I haven't any right to criticize books, and I don't do it except when I hate them. I often want to criticize Jane Austen, but her books madden me so that I can't conceal my frenzy from the reader; and therefore I have to stop every time I begin. Every time I read Pride and Prejudice I want to dig her up and beat her over the skull with her own shin-bone.
Her [Mrs Croft's] manners were open, easy, and decided, like one who had no distrust of herself, and no doubts of what to do; without any approach to coarseness, however, or any want of good humour. Anne gave her credit, indeed, for feelings of great consideration towards herself, in all that related to Kellynch; and it pleased her.
When the evening was over, Anne could not but be amused at the idea of her coming to Lyme, to preach patience and resignation to a young man whom she had never seen before; nor could she help fearing, on more serious reflection, that, like many other great moralists and preachers, she had been eloquent on a point in which her own conduct would ill bear examination.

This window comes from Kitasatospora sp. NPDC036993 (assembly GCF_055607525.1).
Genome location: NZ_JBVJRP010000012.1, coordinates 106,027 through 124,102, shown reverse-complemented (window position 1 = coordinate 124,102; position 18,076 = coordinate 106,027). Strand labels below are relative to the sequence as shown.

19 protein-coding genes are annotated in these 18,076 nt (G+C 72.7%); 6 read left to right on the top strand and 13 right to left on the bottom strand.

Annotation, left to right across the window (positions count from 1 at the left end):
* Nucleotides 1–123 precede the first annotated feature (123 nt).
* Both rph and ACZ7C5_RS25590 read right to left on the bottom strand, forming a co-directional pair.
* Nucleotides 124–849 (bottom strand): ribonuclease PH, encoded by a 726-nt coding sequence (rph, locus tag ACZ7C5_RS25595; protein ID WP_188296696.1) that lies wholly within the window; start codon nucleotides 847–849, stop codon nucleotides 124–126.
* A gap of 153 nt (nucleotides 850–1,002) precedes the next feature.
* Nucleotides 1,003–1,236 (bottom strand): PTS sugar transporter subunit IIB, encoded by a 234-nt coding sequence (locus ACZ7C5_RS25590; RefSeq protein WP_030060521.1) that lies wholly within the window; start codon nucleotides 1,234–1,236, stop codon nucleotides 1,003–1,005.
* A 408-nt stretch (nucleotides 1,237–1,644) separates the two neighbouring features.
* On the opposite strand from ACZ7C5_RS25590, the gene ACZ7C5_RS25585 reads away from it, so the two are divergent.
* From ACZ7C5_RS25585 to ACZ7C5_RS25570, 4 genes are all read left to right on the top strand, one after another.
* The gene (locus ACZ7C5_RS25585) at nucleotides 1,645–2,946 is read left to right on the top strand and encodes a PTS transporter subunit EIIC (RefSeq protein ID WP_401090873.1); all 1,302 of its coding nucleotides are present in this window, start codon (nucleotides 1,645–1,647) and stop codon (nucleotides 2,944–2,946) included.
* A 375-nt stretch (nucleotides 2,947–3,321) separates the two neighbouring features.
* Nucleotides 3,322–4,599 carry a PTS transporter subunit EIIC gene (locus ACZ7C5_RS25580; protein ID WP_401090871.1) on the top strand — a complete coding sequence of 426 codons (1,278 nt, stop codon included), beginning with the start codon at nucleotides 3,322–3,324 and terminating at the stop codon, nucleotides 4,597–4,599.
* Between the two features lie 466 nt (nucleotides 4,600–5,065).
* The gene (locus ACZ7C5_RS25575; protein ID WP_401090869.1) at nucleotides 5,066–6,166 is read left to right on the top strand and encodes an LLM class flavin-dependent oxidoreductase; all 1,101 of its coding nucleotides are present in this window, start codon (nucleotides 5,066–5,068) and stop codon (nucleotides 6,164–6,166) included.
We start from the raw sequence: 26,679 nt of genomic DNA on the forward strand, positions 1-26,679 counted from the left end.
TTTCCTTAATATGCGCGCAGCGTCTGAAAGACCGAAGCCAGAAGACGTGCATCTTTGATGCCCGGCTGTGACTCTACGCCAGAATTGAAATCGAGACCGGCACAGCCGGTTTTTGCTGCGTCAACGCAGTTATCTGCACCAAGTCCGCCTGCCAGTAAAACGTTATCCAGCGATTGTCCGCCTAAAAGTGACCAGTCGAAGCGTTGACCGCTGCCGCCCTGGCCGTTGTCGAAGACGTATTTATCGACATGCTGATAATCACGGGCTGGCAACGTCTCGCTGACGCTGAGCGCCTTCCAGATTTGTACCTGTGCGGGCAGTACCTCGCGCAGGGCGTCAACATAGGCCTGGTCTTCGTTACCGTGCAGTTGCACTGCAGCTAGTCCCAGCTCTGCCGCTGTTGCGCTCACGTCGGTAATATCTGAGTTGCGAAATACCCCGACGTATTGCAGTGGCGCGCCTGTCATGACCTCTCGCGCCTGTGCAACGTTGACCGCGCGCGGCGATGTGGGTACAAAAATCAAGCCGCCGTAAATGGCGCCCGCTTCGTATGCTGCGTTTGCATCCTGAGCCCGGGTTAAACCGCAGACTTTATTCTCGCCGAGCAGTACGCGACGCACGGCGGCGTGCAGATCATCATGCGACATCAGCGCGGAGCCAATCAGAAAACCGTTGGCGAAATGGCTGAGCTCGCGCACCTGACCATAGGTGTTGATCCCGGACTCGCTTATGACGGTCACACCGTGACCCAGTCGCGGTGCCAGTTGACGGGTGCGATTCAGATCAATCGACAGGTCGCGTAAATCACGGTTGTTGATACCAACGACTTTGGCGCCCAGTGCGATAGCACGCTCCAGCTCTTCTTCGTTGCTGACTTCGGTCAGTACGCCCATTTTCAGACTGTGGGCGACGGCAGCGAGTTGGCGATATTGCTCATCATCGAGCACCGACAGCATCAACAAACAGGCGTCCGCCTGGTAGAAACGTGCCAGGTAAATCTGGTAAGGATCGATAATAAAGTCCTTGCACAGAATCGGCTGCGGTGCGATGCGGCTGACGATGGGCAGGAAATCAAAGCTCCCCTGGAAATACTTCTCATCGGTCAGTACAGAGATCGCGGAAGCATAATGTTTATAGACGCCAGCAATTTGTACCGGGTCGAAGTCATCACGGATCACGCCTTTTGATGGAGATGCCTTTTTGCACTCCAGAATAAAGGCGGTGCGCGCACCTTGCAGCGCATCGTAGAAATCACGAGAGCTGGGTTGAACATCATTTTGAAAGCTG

She ventured to hope he did not always read only poetry; and to say, that she thought it was the misfortune of poetry, to be seldom safely enjoyed by those who enjoyed it completely; and that the strong feelings which alone could estimate it truly, were the very feelings which ought to taste it but sparingly.
I never saw quite so wretched an example of what a sea-faring life can do: but to a degree, I know it is the same with them all; they are all knocked about, and exposed to every climate, and every weather, till they are not fit to be seen. It is a pity they are not knocked on the head at once, before they reach Admiral Baldwin's age.
Every young lady may feel for my heroine in this critical moment, for every young lady has at some time or other known the same agitation. All have been, or at least all have believed themselves to be, in danger from the pursuit of some one they wished to avoid; and all have been anxious for the attentions of someone they wished to please.